The Buffalo shooter wrote in his manifesto (or whatever else one prefers to call it) that he hated the Fox cable network and all it stood for. That contrasts claims made by the corporate (a.k.a. mainstream) media that say that it’s the Fox News that is to blame.

The AP Stylebook censors somehow forgot to mention the Ukrainian Azov Battalion angle. They had a good reason: their version of the story considers the self-admitted Nazi thugs the good guys, and here’s an irresponsible mass killer who spoils their wonderfully crafted pack of lies.

So, in order to save face, they at least try to downgrade the description of the killer’s writing from manifesto to a diatribe, or a screed.

It’s this obsession with single words, instead of reporting facts, that makes them so dangerous.

Monkeys see, monkeys do

Have we got another AIDS scare coming?

Remember, the original news about AIDS several decades ago held it was spread through sexual interaction among gay men.

The human immunodeficiency virus infection and acquired immunodeficiency syndromes (HIV/AIDS) were linked into a frightening combination that only a potent combination of medications could help slow down, if not annihilate. This would lead to an activist-driven movement to make such medications available at an acceptable cost to all.

It would take till the fall of 2021 for Robert F. Kennedy Jr.’s book, The Real Anthony Fauci, to emerge. The writer, a capable lawyer, dissects the several recent decades’ worth of similar scares with a painstaking attention to detail, no matter how minor.

The panic, it turns out, was artificial. It only helped enrich major pharmaceutical companies and their friends (a.k.a. Big Pharma) and set off the division of humanity along gender lines, real or imagined.

One of the hypotheses raised at the time involved the origin of the plague. Some suggested that military biological weapons laboratories were involved, others pointed to monkeys, and still others suggested a combination of both.

And now we have monkeypox.

Nothing new

According to America’s Centers for Disease Control (CDC), Monkeypox virus belongs to the Orthopoxvirus genus in the family Poxviridae. The Orthopoxvirus genus also includes variola virus (which causes smallpox), vaccinia virus (used in the smallpox vaccine), and cowpox virus.

Monkeypox was first discovered in 1958 when two outbreaks of a pox-like disease occurred in colonies of monkeys kept for research, hence the name ‘monkeypox.’

Please note the year: 1958. Meaning: 64 years ago.

Off on a tangent: The Beatles were asking the right question: will you still need me / will you still feed me / when I’m 64?

They released that song on their 1967 album Sgt. Pepper’s Lonely Hearts Club Band. Paul McCartney wrote it when he was about 14, probably in April or May 1956, and it was one of the first songs he has ever written. Back to the real story.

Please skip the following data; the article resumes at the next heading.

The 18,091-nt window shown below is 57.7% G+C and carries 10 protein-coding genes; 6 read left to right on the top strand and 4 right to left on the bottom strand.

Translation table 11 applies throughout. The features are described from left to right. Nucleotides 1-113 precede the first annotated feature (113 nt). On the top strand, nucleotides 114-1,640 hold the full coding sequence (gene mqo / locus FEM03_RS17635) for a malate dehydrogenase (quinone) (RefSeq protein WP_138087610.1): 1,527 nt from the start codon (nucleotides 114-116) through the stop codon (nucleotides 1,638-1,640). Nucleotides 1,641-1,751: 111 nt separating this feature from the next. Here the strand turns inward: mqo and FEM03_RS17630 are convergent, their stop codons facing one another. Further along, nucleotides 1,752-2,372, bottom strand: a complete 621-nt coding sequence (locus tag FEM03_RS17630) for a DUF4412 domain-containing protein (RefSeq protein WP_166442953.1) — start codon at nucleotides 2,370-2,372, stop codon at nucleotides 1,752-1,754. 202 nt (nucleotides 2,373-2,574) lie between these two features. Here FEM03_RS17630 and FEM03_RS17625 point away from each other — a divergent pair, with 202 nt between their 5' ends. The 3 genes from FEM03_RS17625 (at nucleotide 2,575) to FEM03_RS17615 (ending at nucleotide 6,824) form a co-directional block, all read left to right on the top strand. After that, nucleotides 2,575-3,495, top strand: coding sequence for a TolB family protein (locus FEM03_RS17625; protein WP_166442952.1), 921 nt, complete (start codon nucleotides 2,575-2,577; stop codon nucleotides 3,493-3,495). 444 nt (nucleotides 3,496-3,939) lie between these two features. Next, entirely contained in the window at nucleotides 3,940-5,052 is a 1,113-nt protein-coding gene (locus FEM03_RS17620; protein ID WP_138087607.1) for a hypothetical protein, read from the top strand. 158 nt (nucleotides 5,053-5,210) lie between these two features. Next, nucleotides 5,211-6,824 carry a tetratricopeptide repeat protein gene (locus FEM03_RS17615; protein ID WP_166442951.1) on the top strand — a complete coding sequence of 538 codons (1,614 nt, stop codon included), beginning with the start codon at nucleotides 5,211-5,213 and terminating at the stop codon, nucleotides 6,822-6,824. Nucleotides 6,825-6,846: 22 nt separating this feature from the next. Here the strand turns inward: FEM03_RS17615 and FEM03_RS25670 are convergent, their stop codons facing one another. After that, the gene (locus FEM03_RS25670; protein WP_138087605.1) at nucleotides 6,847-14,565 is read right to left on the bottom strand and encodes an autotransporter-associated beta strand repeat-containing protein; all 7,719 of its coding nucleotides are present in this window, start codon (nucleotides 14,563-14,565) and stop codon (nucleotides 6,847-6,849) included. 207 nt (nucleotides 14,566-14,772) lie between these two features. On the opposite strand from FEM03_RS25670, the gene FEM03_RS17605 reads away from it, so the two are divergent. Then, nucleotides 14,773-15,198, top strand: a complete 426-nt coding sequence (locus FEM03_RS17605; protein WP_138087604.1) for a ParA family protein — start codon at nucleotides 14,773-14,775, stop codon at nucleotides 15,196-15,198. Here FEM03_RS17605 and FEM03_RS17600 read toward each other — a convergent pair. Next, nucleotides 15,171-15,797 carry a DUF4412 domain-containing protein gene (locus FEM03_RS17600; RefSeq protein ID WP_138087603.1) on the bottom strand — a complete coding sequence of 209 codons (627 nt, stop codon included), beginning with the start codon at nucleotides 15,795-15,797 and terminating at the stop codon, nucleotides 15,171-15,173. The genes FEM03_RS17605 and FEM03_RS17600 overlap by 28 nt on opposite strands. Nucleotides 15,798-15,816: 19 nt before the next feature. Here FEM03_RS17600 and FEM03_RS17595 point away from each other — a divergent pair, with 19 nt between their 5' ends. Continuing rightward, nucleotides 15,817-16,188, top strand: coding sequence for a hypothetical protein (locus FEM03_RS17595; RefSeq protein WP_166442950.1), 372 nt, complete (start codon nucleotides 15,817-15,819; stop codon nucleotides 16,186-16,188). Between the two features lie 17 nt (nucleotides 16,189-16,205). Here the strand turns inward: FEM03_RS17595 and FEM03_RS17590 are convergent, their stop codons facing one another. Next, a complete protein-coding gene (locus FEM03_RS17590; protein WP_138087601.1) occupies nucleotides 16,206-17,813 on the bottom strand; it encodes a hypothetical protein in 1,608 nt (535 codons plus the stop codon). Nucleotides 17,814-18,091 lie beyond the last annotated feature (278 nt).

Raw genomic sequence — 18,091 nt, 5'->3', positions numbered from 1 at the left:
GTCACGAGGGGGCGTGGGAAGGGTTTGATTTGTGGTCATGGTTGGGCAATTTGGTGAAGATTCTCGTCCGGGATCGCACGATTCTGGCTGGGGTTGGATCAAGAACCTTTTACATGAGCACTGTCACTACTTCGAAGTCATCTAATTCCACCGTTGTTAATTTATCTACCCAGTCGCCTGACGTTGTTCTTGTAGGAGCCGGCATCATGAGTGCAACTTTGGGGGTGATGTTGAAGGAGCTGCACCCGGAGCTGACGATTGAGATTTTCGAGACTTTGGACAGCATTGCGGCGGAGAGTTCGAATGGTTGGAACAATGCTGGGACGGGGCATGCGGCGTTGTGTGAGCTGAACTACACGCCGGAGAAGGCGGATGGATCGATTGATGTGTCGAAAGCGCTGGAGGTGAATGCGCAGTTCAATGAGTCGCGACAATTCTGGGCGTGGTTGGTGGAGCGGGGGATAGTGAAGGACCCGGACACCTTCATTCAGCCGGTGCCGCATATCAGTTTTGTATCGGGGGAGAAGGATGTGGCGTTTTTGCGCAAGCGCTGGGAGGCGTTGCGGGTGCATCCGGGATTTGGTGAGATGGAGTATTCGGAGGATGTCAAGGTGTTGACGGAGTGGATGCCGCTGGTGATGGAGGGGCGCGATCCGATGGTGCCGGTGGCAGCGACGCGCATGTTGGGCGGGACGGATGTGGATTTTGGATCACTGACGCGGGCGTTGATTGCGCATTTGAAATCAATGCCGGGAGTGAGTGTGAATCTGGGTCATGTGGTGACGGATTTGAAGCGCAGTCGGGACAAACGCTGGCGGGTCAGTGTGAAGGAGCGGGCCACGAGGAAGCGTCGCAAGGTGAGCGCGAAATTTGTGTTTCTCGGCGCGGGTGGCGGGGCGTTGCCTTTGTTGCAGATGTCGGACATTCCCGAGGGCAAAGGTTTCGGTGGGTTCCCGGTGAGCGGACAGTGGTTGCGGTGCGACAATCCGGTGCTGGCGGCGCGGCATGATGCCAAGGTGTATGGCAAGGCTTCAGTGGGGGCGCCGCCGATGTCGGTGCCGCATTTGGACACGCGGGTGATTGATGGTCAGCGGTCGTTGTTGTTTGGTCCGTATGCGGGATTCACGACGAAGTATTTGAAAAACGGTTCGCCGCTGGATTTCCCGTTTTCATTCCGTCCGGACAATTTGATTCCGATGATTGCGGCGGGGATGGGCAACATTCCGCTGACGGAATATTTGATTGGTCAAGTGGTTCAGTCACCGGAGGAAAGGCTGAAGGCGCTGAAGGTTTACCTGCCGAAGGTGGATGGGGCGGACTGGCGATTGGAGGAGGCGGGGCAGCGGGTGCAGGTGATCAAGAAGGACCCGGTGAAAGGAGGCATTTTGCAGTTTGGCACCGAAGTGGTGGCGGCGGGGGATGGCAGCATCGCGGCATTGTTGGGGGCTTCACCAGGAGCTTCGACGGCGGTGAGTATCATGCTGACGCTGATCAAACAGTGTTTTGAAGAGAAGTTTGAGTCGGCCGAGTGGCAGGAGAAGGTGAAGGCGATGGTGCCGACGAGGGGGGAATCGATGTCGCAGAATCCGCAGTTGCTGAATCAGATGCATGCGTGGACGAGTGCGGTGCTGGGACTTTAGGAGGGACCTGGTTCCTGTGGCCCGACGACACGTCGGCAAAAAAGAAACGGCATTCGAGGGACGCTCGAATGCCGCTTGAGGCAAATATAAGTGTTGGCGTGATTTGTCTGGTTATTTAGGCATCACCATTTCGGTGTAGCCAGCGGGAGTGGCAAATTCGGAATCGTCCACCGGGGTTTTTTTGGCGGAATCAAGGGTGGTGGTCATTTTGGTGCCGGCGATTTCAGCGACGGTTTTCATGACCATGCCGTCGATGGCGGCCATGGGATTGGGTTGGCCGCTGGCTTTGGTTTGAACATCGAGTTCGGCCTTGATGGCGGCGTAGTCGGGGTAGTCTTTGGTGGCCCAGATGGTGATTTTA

Here’s the shocking news: monkeypox has been known as a very mild contagious disease that deserves no panic whatsoever. Reportedly it has begun spreading across the world through attendees of a gay pride gathering of 80,000 people in Gran Canaria.


Gran Canaria, also known as Grand Canary Island, is the third-largest and second-most-populous island of the Canary Islands, an archipelago off the Atlantic coast of Northwest Africa, and a part of Spain. Official Spanish statistics say that the island had a population of 851,231. This would be about 40 per cent of the population of the archipelago.

The World Health Organisation (WHO) has jumped on the bandwagon, saying that monkeypox is spreading mainly through sexual contact among gay men.

As of May 23, 2022, not a single corporate (a.k.a. mainstream) media outlet in the world has mentioned (and never mind credited) such a fact.

WHO has warned gay and bisexual men to be on the lookout for new unexplained rashes.

As England’s The Sun newspaper reports, “Cases have now been detected in Israel, Norway, Australia, Portugal, Spain, Belgium, Germany, France, Netherlands, Sweden, Switzerland, the United States and Canada.”

U.S. Administration has already suggested new stringent mandates are on the horizon, including all kinds of vaccines.

The artificial panic around Covid has failed miserably, even though there are still way too many sheeple who continue wearing masks, even outdoors, and line up for all kinds of booster vaccine shots.

Here’s the main issue: human beings are the only species to poison their food supply with pesticides, mass murder their own offspring with widespread abortions, and inject themselves with genetically altering experimental “vaccines” that cause infertility and death.

So, what’s behind it all?

A food expert named Sara Menker of the agriculture analytics firm Gro Intelligence said that that there are only 10 weeks of wheat supply remaining in the world, reports. She told the United Nations Security Council that this was not merely “(Russian President Vladimir) Putin’s fault.”

Menker, the CEO of Gro Intelligence, also told the UN Security Council that the Russia-Ukraine war was not the cause of a food security crisis but “simply added fuel to a fire that was long burning.”